"Angel Eyes" is a very pop oriented song but the band is superb in cohesion. The original album featured a rock version of this track. This is the one I prefer. It is really a great one. The single version will have a disco-ish mood which I am not really found of. It will be the third single out of "Manifesto". It will peak at the fourth spot in the UK.

"Still Falls the Rain" is a funky song of minor interest. Disco times man ! "Stronger Through the Years" has good vocals and a solid bass playing but a bit lenghty and too monotonuous. The last section is bizarre (like in the early days). In their Manifesto tour, it will be coupled with "Ladytron". We go on to next track "Ain't That So" : strange instrumental intro again. The beat is rather catchy and the mood is a mix of pop/disco/avant-guarde. More interesting after some spins.

Back to disco with "My Little Girl" (co-signed by Bryan and Phil). It was the B-side for "Angel Eyes" and was never played live. This is a nice "little" song. A pop / rock / disco ballad. Very good bass again. But this is not new for Roxy.

It is quite remarkable that Roxy never have had an "official" bass player. In an interview in 1976, both Manzarena and Jobson said that the disadvantages of having short-term bass player are more than outweighted by the advantages. It means, said Phil that "we can get the best bass player around whereas if we looked for someone to stay permanently we might not get someone as good". On this album, the bass will be hold by "Gary Tibbs (ex-Vibrators and ex- Adam & The Ants) !

"Dance Away" will be the best selling single from this album (number two in the UK charts). It is not really my fave one but it was in the mood of the time.

The last two numbers are rather dispensible.

This is of course not at a great Roxy album (only two great numbers), nor a must own. It combines the flavour of the early Roxy with the pop/disco sound of the late seventies.Were it not a Roxy album, it would have been a very good effort but since they are Roxy, I would say that it is just an average disco / pop album performed by a very influent band of the early mid seventies. Number seven in the UK charts. IMO it is their weaker effort so far. Two stars (five out of ten).

Review by Tom Ozric
3 stars During a lengthy break, Bryan Ferry had established a prolific solo career, and during 1979, the first Roxy Music album of new material, since 1975's 'Siren', had materialised in the form of this album, 'Manifesto'. The Roxy sound has now been inflicted with a good dose of 'New Wave' slickness, but also offered up some darker atmospheres and an even more polished musicianship, notably from future 'Adam And The Ants' Bass-player Gary Tibbs. His meandering Fretless work is intricate and tasteful. Other new-comers included Paul Carrack (Mike And The Mechanics) and Alan Spenner (?). Regular members still on board are Guitarist Phil Manzanera, Reedsman Andy Mackay and Drummer Paul Thompson, and of course Bryan F. Highlights include the title- song, which opens in true Roxy-of-old style - avante elements notwithstanding, those atonal/tri-tonal Horn squawks from Mackay are quite reminiscent of Van Der Graaf's David Jackson, surprisingly enough. After a few voiceless minutes, Ferry enters in grand fashion, with more 'bite' to his singing than usual. There's also some swirling Hammond Organ playing going on. 'Angel Eyes' is another surprise, kind of straight forward to begin with, but takes some off-kilter turns at times, with quite strange key changes, and Paul Thompson shows us he can do some interesting things on his kit. 'Stronger Through the Years', the longest track (6.13), is mysterious sounding, courtesy of the rather ethereal tone of the Piano (similar to Banks, or even Hammill) along with some busy and bouncy Bass-work, especially when the jammy bits are playing through. Strangely enough, these parts sound almost improvised. That's 3 excellent tunes out of 5 on Side 1 (East Side). So far so good. Side 2 (West Side) seems to offer up songs with an A.O.R. bent to them. 'Ain't That So' sports a nice groove, and I've always enjoyed the light- hearted 'My Little Girl', which is packed full of sweeter-than-sweet melodies, making it difficult not to smile when hearing this, even though we're now miles away from anything remotely Progressive. The successful Smash Hit 'Dance Away' won the band a whole new crowd (and possibly got them sports cars and condo's in St. Barts...). The rest of the songs are a little hum-drum - with 'Cry Cry, Cry' plummeting to the lowest of depths possible. 3 stars.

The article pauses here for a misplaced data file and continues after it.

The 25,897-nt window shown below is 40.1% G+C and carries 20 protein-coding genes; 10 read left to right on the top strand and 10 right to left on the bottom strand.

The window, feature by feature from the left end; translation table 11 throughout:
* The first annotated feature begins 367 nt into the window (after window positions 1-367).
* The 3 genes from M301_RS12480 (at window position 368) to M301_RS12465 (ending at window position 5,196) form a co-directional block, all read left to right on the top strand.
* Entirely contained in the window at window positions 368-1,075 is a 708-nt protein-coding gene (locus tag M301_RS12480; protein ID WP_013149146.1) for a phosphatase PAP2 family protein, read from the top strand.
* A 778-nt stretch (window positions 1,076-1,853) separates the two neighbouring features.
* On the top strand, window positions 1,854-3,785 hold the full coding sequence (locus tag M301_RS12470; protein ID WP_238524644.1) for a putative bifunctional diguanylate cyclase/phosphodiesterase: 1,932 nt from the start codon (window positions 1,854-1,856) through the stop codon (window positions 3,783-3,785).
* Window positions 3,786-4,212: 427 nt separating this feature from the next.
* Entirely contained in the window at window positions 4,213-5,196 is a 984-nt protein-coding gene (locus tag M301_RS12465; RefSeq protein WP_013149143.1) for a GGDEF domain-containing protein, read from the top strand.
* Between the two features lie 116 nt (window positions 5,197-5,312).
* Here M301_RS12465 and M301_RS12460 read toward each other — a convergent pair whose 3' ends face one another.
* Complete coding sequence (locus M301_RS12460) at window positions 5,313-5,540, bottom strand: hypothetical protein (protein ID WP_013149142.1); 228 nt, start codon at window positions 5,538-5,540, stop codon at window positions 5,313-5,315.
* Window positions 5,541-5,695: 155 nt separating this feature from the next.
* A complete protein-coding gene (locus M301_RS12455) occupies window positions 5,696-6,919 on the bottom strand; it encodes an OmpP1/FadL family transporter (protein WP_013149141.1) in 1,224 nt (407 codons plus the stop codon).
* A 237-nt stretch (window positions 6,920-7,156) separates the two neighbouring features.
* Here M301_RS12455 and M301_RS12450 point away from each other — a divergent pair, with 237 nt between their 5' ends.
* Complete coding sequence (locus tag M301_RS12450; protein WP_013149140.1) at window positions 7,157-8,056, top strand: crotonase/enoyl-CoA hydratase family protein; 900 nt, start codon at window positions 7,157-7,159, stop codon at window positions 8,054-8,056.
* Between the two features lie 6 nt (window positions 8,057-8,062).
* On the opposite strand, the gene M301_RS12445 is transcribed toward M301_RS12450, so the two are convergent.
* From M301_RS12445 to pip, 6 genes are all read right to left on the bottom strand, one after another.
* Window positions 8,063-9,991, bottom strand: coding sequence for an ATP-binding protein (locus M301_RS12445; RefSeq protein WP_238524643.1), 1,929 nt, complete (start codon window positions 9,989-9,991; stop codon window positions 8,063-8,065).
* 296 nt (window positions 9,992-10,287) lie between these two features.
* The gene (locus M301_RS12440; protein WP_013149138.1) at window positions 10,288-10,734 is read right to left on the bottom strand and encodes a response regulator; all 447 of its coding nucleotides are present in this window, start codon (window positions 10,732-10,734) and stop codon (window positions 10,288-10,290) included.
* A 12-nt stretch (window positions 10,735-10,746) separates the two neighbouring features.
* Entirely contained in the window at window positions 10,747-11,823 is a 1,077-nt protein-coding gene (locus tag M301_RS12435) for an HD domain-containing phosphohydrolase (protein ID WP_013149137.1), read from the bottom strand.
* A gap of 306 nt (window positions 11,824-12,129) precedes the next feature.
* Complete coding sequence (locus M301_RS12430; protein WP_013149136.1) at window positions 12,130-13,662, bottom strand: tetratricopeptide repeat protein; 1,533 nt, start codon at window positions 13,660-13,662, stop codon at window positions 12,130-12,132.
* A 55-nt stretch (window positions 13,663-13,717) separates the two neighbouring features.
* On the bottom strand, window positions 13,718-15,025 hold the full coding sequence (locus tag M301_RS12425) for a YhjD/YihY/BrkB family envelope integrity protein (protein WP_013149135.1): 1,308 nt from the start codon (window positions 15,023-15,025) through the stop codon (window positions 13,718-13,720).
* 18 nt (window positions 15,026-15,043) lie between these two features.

Review by UMUR
SPECIAL COLLABORATOR Honorary Collaborator
3 stars "Manifesto" is the 6th full-length studio album by UK rock act Roxy Music. The album was released through E.G. Records in the United Kingdom, Polydor Records in Europe and Atco Records in the United States in March 1979. Itīs the first album from Roxy Music since "Siren" from October 1975, although the two studio albums are bridged by the 1976 "Viva!" live album. In the intermediate period various members of the band released solo albums, and worked on other projects.